10 tips to create kids with healthy attachment and secure bonding with their parents. 10 tips to create kids with healthy attachment and secure bonding with their parents. Children are sponges. As cliché as it may sound, there isn’t a better visual metaphor. As a Licensed Marriage and Family Therapist and as a parent of two children, it is my opinion that today’s society is still in need of educating parents about the profound necessity for secure attachments between a parent and a child.
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By Leah Lund
In the race against time, who is winning-you or time? What tracks has chasing time left across your life? Gray hair? Wrinkles? Extra padding around your middle? Acid reflux? Kids that don't talk to you? Guilt over missed school and family events? A Google search for "time management" yields 129,000,000 results. Individually and as organizations, we spend millions on books, DVDs, courses and coaches to help us manage our time in hopes that it will improve our productivity, bottom line and peace of mind.
Generally speaking, you can leave two women in a busy doctor's waiting room and by the time they're called for their appointments, they know each other's life story and have traded phone numbers. That's female bonding at work. On the other hand, when two women are competing for a man or vying for resources for their children, things can get quite nasty. That's female competition.
Is your relationship/marriage in credit card debt? Trying to keep up with your neighbors & friends? Is keeping up with the Joneses ruining your marriage? I have three very close friends. I have known these friends for over 20 years. They are supportive of me and I of them. One of the reasons I love them most is because there has never been a need for us to compete over “stuff.” They don’t host Botox parties; boast breast enlargements, and diamonds that cost more than a down payment on a car. They are real, and they help “ground” me when I am with them.
By Shela Dean
An apology needs to validate feelings, show accountability, and give assurance it won't happen again You screwed up. You inadvertently stepped on your sweetheart’s toes. Or you were in a foul mood and behaved accordingly. Or you were a knucklehead and said or did the wrong thing. Now it’s time to make amends. You know from experience that simply saying, “I’m sorry!” doesn’t cut it even if you really are sorry. So, how do you express regret in a way that your sweetie not only gets it, but is willing to forgive you?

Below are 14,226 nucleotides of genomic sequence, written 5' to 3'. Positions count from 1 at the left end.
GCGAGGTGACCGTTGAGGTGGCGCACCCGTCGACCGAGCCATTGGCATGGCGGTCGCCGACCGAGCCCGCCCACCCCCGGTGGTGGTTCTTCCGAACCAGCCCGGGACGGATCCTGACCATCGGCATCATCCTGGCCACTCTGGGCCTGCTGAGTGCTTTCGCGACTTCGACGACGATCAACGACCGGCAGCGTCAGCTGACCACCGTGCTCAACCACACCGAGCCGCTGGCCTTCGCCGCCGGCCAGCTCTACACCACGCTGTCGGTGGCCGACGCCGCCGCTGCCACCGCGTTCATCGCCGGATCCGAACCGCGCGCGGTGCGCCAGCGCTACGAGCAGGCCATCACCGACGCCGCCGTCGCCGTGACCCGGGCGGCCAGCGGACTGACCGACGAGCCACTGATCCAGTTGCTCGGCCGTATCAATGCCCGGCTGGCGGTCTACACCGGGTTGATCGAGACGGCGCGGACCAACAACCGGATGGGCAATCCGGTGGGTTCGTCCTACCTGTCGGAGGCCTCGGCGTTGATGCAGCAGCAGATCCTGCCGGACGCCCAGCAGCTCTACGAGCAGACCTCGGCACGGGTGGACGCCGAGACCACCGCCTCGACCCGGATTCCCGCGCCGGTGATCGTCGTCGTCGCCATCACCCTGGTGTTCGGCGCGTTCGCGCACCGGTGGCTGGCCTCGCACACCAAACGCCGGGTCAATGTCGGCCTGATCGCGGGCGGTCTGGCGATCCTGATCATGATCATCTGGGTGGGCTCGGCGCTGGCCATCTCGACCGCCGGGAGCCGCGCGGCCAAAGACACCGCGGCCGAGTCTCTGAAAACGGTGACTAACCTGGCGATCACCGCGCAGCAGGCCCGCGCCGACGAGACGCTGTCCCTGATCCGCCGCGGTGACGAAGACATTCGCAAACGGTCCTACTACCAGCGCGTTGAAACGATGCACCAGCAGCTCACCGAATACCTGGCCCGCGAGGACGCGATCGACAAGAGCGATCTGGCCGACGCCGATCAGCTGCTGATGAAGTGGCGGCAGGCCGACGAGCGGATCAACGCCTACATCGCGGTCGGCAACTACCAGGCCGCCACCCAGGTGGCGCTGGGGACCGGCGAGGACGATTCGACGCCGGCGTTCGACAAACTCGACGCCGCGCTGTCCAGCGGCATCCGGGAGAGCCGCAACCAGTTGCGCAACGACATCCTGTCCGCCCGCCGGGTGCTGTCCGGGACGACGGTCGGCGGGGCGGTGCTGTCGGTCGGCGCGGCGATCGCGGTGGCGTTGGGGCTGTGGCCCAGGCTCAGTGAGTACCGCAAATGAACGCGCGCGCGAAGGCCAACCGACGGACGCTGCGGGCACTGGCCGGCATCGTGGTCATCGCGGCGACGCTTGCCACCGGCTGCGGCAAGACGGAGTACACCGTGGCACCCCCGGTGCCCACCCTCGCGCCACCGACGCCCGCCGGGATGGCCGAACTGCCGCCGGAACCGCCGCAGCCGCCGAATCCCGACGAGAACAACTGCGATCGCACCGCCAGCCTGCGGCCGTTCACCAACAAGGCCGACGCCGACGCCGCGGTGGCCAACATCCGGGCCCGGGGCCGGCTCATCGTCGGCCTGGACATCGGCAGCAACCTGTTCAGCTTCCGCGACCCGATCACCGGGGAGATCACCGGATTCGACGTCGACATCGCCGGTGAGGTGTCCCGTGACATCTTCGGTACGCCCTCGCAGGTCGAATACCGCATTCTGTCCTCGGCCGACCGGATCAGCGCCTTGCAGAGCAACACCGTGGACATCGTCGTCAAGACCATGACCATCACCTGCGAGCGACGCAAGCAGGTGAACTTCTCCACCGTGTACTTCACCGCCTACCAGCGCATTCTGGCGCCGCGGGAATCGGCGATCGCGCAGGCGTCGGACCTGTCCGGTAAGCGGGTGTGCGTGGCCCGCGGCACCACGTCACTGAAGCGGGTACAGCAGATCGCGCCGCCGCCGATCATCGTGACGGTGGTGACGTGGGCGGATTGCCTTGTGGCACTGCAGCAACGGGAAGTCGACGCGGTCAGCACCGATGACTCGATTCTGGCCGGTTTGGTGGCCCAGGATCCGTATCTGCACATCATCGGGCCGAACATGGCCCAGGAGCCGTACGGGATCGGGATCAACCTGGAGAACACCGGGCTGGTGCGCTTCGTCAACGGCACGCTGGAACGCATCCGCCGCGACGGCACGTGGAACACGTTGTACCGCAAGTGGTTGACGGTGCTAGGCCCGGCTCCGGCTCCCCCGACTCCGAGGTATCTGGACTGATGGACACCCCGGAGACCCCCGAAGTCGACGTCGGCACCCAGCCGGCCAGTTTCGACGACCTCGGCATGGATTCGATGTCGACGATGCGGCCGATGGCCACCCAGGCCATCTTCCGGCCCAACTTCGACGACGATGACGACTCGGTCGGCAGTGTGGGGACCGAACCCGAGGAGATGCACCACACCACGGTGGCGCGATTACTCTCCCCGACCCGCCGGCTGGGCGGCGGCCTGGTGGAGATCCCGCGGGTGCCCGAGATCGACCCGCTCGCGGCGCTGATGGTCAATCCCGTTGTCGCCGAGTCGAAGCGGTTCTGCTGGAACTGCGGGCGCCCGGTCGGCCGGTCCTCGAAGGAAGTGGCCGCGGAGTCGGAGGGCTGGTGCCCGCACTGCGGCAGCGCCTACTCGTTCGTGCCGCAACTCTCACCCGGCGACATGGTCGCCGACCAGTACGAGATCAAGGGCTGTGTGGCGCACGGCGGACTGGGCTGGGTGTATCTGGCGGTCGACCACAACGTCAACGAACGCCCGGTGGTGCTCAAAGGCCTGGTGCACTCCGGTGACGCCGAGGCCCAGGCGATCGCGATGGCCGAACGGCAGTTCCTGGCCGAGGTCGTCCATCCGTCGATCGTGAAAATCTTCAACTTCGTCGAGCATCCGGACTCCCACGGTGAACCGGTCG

This interview is currently the cover story of Insight magazine . Contact me to get the complete virtual 60-p.copy of their June issue. In this interview, "I" stands for Insight magazine and "ML" are my initials. Enjoy! ————————————————
We have this human urge to stake a claim in what we see, and call it ours. The story is the same, only the names, dates and places change but the name of the game remains the same.
Do soulmates exist? Question: Hey Sara! What’s your take on the “soulmate” debate? Do soulmates exist, or are they a figment of our imaginations? A friend once shared a story that when she was a little girl, her mother said that she was so happy that she found her husband, because he was her “one.” My friend was relieved that her mother had found her “one” because she thought it would be terrible to spend your whole life without ever finding your missing piece.
Facing a Nerve-Racking Event When you're worried about an upcoming event that will require a great deal of inner stamina and courage, you've undoubtedly been told that you should bring one or two family members or friends for support. What I'd like to suggest, however, is that you consider bringing a whole bunch of people. You can even do it without taking up any space in the place you're going to go. How? Let me tell you my experience. Perhaps it will give you an idea you can apply to yourself some day.
Why is it that when one thing goes wrong, it seems everything starts to go wrong? It’s like you wake up on the wrong side of the bed and somehow it’s all downhill from there? I’m at the vet, waiting to get my dog’s annual checkup – not his favorite thing, although he likes all the face to face with cats, and iguanas and other strange beasts – when a German Shepherd sweeps in, dragging his poor owner barely hanging on to the leash, behind him. “Rex, stop,” she’s imploring, not that that does any good.